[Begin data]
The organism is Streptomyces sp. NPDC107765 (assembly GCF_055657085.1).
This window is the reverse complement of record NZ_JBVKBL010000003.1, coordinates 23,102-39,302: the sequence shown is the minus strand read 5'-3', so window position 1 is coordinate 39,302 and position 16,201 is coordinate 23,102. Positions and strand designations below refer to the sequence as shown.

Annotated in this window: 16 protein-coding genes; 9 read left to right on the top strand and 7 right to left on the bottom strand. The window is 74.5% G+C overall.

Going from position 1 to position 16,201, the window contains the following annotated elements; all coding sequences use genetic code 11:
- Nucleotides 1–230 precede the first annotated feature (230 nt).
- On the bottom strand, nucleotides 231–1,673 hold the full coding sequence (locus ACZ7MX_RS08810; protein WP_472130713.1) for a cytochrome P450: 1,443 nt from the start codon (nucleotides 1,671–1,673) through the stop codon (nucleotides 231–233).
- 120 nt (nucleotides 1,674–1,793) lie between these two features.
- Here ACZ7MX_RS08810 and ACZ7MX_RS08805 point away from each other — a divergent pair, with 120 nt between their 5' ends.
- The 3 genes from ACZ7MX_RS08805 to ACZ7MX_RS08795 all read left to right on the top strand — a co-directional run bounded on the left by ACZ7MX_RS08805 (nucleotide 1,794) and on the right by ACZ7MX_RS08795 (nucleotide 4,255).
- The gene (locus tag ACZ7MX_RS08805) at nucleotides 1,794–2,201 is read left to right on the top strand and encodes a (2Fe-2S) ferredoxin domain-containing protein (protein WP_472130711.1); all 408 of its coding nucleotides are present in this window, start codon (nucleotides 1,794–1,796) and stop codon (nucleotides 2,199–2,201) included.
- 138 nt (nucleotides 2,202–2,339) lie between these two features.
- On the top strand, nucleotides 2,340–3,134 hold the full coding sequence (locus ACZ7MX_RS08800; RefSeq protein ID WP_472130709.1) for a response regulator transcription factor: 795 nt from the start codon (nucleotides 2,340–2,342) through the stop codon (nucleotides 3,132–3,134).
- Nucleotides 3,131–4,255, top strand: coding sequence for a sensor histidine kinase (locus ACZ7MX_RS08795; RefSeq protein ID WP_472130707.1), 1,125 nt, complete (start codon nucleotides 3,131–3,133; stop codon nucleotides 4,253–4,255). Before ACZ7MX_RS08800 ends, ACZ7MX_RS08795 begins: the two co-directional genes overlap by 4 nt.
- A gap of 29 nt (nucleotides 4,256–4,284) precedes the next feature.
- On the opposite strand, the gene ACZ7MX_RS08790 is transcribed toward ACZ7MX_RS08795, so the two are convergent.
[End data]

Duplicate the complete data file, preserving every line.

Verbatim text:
The organism is Streptomyces sp. NPDC107765 (assembly GCF_055657085.1).
This window is the reverse complement of record NZ_JBVKBL010000003.1, coordinates 23,102-39,302: the sequence shown is the minus strand read 5'-3', so window position 1 is coordinate 39,302 and position 16,201 is coordinate 23,102. Positions and strand designations below refer to the sequence as shown.

Annotated in this window: 16 protein-coding genes; 9 read left to right on the top strand and 7 right to left on the bottom strand. The window is 74.5% G+C overall.

Going from position 1 to position 16,201, the window contains the following annotated elements; all coding sequences use genetic code 11:
- Nucleotides 1–230 precede the first annotated feature (230 nt).
- On the bottom strand, nucleotides 231–1,673 hold the full coding sequence (locus ACZ7MX_RS08810; protein WP_472130713.1) for a cytochrome P450: 1,443 nt from the start codon (nucleotides 1,671–1,673) through the stop codon (nucleotides 231–233).
- 120 nt (nucleotides 1,674–1,793) lie between these two features.
- Here ACZ7MX_RS08810 and ACZ7MX_RS08805 point away from each other — a divergent pair, with 120 nt between their 5' ends.
- The 3 genes from ACZ7MX_RS08805 to ACZ7MX_RS08795 all read left to right on the top strand — a co-directional run bounded on the left by ACZ7MX_RS08805 (nucleotide 1,794) and on the right by ACZ7MX_RS08795 (nucleotide 4,255).
- The gene (locus tag ACZ7MX_RS08805) at nucleotides 1,794–2,201 is read left to right on the top strand and encodes a (2Fe-2S) ferredoxin domain-containing protein (protein WP_472130711.1); all 408 of its coding nucleotides are present in this window, start codon (nucleotides 1,794–1,796) and stop codon (nucleotides 2,199–2,201) included.
- 138 nt (nucleotides 2,202–2,339) lie between these two features.
- On the top strand, nucleotides 2,340–3,134 hold the full coding sequence (locus ACZ7MX_RS08800; RefSeq protein ID WP_472130709.1) for a response regulator transcription factor: 795 nt from the start codon (nucleotides 2,340–2,342) through the stop codon (nucleotides 3,132–3,134).
- Nucleotides 3,131–4,255, top strand: coding sequence for a sensor histidine kinase (locus ACZ7MX_RS08795; RefSeq protein ID WP_472130707.1), 1,125 nt, complete (start codon nucleotides 3,131–3,133; stop codon nucleotides 4,253–4,255). Before ACZ7MX_RS08800 ends, ACZ7MX_RS08795 begins: the two co-directional genes overlap by 4 nt.
- A gap of 29 nt (nucleotides 4,256–4,284) precedes the next feature.
- On the opposite strand, the gene ACZ7MX_RS08790 is transcribed toward ACZ7MX_RS08795, so the two are convergent.